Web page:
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Colorectal cancer (CRC) is the third most common malignancy in men and women in England and the second most common cause of cancer-related death. The English bowel cancer screening programme (BCSP) was introduced for those aged 60–69 years in 2006, with rollout complete for 74-year-olds in 2014 and a predicted reduction in CRC mortality of 16% based on the first 2 million tests offered.1 The number of BCSP colonoscopies has increased by nearly a third from 2017 to 2019, and this trend is set to continue. The replacement of the guaiac-based faecal occult blood test by faecal immunochemical test, which requires one rather than three tests, results in around a 7% increase in uptake. Furthermore, the age range for the BCSP is set to increase over the next 4 years to include those aged 50–60 years. The question therefore arises as to how this increased demand will be met.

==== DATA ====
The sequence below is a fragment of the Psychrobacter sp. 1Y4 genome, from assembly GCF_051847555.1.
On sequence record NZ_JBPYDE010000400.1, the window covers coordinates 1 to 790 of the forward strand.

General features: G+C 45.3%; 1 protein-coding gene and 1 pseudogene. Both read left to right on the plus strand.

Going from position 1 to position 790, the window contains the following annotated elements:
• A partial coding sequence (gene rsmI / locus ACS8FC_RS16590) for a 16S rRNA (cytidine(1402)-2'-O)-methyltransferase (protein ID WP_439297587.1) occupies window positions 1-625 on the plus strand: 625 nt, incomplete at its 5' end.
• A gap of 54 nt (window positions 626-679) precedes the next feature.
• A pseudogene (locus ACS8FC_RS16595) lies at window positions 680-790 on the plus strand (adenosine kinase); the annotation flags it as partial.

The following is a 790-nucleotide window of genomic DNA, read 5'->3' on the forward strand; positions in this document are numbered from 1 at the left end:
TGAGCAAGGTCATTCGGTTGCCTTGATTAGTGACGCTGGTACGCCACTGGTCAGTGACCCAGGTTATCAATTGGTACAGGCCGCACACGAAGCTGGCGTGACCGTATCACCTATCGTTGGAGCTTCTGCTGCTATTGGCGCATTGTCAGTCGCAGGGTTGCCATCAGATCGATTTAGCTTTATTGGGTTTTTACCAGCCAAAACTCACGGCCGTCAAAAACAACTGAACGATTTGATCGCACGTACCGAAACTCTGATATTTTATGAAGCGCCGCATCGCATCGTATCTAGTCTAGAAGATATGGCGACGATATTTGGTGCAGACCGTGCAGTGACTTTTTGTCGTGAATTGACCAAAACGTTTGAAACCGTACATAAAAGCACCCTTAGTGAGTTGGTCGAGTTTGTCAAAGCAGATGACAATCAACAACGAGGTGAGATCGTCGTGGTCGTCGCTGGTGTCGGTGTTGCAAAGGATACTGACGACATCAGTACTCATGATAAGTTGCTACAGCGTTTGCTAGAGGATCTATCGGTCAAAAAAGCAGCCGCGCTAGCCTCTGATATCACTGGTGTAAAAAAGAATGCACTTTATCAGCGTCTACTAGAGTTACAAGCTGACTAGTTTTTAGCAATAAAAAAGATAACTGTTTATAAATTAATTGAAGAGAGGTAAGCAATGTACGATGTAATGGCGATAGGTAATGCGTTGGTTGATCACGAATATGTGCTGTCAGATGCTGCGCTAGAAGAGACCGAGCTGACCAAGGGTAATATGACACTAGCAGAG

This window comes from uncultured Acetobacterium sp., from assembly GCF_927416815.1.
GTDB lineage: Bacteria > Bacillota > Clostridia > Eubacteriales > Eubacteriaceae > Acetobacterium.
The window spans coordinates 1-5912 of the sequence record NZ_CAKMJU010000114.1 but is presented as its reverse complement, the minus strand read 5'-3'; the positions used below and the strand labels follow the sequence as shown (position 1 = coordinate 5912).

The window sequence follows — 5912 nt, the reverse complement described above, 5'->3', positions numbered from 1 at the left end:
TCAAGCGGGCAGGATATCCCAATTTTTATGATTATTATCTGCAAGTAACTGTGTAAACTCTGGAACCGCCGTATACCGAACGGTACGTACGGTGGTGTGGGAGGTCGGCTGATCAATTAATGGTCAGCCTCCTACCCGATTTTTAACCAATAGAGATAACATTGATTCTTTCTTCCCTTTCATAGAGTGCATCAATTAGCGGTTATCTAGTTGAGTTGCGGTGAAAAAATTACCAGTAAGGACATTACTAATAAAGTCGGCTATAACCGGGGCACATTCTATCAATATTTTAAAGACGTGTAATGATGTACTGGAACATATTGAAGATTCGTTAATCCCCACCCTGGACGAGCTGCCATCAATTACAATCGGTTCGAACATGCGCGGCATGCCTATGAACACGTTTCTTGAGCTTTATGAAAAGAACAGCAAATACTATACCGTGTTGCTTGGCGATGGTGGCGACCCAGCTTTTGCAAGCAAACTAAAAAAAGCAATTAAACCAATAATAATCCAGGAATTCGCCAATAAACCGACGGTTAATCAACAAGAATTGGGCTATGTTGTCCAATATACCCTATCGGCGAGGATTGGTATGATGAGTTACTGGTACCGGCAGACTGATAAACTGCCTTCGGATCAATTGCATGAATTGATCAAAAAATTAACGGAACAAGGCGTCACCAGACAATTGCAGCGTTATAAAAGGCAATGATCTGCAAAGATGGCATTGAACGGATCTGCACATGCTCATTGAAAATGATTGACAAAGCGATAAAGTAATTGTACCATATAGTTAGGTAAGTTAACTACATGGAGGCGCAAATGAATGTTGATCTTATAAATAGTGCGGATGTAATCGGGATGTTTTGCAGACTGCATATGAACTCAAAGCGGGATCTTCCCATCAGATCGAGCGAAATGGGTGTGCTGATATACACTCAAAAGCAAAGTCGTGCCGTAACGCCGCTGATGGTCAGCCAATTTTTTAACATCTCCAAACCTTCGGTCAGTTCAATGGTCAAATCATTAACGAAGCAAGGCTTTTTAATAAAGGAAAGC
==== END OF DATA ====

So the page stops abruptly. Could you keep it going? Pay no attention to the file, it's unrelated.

In Frontline Gastroenterology, Ravindran et al report the results of an important and timely survey of the career intentions of English endoscopists to aid planning of the BCSP workforce.2 In this survey, screening consultants have a median 1 programmed activity dedicated for screening colonoscopy each week, which accounts for 40% of their endoscopy job plan. The survey highlights that retention of screening endoscopists is a looming issue. Screening consultants are older than their non-screening counterparts, and 38% anticipate giving up colonoscopy in the next 2–5 years, the principal reasons being retirement and pension issues. However, others also cited burnout, tiredness and pressure of work. Considering these factors, the authors predict a shortfall of 154 screening …
Contributors NEB and SME co-wrote this article. Both contributed equally to the content.
Funding The authors have not declared a specific grant for this research from any funding agency in the public, commercial or not-for-profit sectors.
Competing interests None declared.
Provenance and peer review Commissioned; externally peer reviewed.